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A Tiny Yet Powerful Alternative to jQuery

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A Tiny Yet Powerful Alternative to jQuery

In this post we'll introduce the tiny, fast Umbrella JS library, and how to use it instead of jQuery for creating fast client-side JavaScript.

· Web Dev Zone
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jQuery has been by far the most popular JavaScript library for the last 5 years. It's powerful, easy to use, and widespread. However, the latest jQuery release is 250kb. Since website speed is extremely important, what about giving Umbrella JS, which is only 4kb, a try? Let's have a look at this new and promising JavaScript library.

Why Umbrella JS?

jQuery is an amazing piece of code! Since its first release in 2006, jQuery has played a key role in shaping the web as we know it nowadays. Still, every now and then a new JavaScript library is released. One that caught my attention lately is Umbrella JS, a library heavily influenced by jQuery, but way more compact (3kb!) and limited to DOM manipulation, events, and Ajax.

So what are the top advantages in using Umbrella JS?

  • It’s super lightweight: Umbrella JS is only 3kb minified, which ensures super fast loading speeds, even on mobile devices. Website loading speed is now an extremely important factor in search engine rankings and ease of use for mobile users, so this is indeed a great thing.
  • It’s easy to use: Umbrella JS is heavily influenced by jQuery. If you know jQuery’s syntax, adapting to Umbrella JS will be very easy.
  • It’s complete: Despite being small in size, Umbrella JS contains everything you need for DOM manipulation, events, and Ajax.
  • It’s free: Released under the terms of the MIT license, Umbrella JS can be used freely in all your projects.

Installation and Usage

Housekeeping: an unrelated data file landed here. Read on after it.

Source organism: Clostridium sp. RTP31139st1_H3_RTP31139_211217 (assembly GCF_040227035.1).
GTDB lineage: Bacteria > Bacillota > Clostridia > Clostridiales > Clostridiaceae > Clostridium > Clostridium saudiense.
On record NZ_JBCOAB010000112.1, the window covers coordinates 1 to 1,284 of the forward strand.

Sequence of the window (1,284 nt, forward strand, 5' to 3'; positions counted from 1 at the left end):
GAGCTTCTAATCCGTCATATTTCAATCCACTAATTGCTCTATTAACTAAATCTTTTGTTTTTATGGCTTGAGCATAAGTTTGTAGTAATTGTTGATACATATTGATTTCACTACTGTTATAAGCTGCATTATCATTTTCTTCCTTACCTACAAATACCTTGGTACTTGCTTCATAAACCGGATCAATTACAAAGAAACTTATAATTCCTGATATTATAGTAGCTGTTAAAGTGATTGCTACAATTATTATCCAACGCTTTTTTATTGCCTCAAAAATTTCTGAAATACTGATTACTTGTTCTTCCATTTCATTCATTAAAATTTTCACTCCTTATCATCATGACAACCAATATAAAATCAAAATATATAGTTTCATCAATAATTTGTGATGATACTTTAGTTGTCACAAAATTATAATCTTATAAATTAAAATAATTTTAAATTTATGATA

Installing Umbrella JS is easy. You can use JSdelivr CDN, or download the .js file and add it to your HTML document:

<script src="umbrella.min.js"></script>

If you want to test and experiment with Umbrella JS, you can do so in JS Fiddle.

A Few Snippets

Now let’s see what we can do with Umbrella JS. If you’re familiar with jQuery, you will get the syntax very easily. If you want more snippets and examples, check out the documentation.

Simple event

Handling a simple event: When the user clicks on a button, an alert is displayed.

u("button").on('click', function(){
  alert("Hello world");
});

Automatic target=”_blank” on Links

A good example of the each() function, which is used to loop through all of the nodes and to execute a callback for each.

u('a').each(function(node, i){
  u(node).attr({ target: '_blank' });
});

Ajax

Performing Ajax requests is even easier than with jQuery.

u('form').ajax(function(err, data){
  if (!err) alert('Done! Thanks, ' + data.name);
});

Scroll to an Element

As seen on many websites, clicking on a link with the class team will scroll to the first <section> element with the class team:

u('a.team').on('click', function(e){
  e.preventDefault();
  u('section.team').scroll();
});

Auto-Save a Form Every 10 Seconds

Using the ajax() and trigger() functions, it only takes a few lines to create an auto-save function for any kind of form.

// Make the form to submit through ajax
u('form.edit').ajax();

// Submit it every 10s
setInterval(function(){
  u('form.edit').trigger('submit');
}, 10000);

Do you have any Umbrella JS experiences to share? Leave a comment below.

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Topics:
javascript ,jquery ,umbrellajs ,web dev

Published at DZone with permission of Jean-Baptiste Jung, DZone MVB. See the original article here.

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